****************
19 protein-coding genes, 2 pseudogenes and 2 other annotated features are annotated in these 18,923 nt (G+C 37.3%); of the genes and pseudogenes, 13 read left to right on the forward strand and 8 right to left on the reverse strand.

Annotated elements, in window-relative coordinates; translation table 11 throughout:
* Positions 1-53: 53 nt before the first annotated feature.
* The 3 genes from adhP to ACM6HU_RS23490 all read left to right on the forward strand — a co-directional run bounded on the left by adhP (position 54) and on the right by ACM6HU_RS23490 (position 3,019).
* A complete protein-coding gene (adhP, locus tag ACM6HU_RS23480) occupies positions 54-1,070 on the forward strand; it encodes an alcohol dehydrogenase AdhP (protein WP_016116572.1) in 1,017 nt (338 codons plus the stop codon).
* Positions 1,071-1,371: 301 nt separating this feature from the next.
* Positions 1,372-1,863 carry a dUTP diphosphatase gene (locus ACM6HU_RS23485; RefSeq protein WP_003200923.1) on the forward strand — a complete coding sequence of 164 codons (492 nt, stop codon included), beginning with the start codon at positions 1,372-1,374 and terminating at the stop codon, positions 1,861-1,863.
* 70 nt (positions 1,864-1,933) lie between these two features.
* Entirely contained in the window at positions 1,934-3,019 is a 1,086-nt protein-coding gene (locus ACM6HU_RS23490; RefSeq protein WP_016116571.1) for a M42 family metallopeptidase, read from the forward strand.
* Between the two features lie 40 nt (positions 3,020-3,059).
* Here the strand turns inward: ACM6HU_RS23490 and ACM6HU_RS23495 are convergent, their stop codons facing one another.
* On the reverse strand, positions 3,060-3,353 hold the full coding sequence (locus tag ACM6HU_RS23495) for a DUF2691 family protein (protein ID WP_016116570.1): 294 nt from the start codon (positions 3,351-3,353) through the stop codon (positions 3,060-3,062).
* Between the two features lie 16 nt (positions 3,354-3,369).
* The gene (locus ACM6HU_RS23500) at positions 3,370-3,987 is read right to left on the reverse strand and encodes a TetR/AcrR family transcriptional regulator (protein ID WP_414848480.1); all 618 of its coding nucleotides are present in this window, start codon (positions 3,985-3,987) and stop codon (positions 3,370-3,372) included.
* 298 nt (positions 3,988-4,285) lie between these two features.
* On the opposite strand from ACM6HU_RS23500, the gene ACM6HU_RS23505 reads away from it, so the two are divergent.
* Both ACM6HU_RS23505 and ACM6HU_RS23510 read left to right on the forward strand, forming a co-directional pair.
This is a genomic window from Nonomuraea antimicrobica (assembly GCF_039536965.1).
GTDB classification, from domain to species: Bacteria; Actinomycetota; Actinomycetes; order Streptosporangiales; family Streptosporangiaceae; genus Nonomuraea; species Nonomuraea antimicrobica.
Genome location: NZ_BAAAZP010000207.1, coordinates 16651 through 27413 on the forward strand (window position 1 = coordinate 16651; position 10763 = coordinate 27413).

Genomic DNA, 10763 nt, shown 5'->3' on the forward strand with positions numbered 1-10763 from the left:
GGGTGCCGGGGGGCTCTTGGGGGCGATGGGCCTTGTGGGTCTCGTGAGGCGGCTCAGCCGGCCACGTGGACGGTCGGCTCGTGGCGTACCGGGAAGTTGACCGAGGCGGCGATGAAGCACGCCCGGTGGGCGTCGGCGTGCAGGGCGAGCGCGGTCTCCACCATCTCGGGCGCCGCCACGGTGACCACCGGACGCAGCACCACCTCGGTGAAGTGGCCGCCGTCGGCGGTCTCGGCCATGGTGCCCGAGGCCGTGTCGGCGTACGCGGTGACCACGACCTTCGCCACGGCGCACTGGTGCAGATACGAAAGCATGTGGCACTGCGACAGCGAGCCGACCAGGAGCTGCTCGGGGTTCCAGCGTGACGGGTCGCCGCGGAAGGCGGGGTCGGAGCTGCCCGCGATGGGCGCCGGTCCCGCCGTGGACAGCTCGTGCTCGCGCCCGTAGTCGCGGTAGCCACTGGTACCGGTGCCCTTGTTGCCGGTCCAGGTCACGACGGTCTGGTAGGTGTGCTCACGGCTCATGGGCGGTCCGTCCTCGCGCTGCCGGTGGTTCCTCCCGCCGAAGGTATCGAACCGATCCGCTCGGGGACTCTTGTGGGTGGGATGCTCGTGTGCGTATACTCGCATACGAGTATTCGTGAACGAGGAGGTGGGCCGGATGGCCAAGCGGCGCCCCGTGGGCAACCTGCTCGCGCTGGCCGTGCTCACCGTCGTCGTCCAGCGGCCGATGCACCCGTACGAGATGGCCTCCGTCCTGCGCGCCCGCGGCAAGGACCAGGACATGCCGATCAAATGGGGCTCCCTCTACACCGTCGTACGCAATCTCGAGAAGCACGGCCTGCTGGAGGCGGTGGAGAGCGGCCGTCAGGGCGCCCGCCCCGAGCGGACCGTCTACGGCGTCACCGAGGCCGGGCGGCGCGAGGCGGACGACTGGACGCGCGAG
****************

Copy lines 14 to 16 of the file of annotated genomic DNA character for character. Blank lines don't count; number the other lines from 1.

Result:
* The gene (locus ACM6HU_RS23500) at positions 3,370-3,987 is read right to left on the reverse strand and encodes a TetR/AcrR family transcriptional regulator (protein ID WP_414848480.1); all 618 of its coding nucleotides are present in this window, start codon (positions 3,985-3,987) and stop codon (positions 3,370-3,372) included.
* 298 nt (positions 3,988-4,285) lie between these two features.
* On the opposite strand from ACM6HU_RS23500, the gene ACM6HU_RS23505 reads away from it, so the two are divergent.